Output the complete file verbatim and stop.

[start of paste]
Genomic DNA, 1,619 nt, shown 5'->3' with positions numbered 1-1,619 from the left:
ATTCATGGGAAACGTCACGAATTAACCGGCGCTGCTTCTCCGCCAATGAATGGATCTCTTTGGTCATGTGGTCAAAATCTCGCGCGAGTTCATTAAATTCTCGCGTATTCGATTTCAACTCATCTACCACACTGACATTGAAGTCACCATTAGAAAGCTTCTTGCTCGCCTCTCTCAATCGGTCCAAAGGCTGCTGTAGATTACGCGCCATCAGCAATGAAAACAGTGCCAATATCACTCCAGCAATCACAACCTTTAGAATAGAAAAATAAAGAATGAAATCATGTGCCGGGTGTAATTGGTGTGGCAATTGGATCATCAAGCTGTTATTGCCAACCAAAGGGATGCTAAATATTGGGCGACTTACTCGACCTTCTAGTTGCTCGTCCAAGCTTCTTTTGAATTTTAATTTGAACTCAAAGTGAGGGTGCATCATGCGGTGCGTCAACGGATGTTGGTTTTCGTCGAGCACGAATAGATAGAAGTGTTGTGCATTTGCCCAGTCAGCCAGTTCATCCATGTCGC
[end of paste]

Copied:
Genomic DNA, 1,619 nt, shown 5'->3' with positions numbered 1-1,619 from the left:
ATTCATGGGAAACGTCACGAATTAACCGGCGCTGCTTCTCCGCCAATGAATGGATCTCTTTGGTCATGTGGTCAAAATCTCGCGCGAGTTCATTAAATTCTCGCGTATTCGATTTCAACTCATCTACCACACTGACATTGAAGTCACCATTAGAAAGCTTCTTGCTCGCCTCTCTCAATCGGTCCAAAGGCTGCTGTAGATTACGCGCCATCAGCAATGAAAACAGTGCCAATATCACTCCAGCAATCACAACCTTTAGAATAGAAAAATAAAGAATGAAATCATGTGCCGGGTGTAATTGGTGTGGCAATTGGATCATCAAGCTGTTATTGCCAACCAAAGGGATGCTAAATATTGGGCGACTTACTCGACCTTCTAGTTGCTCGTCCAAGCTTCTTTTGAATTTTAATTTGAACTCAAAGTGAGGGTGCATCATGCGGTGCGTCAACGGATGTTGGTTTTCGTCGAGCACGAATAGATAGAAGTGTTGTGCATTTGCCCAGTCAGCCAGTTCATCCATGTCGC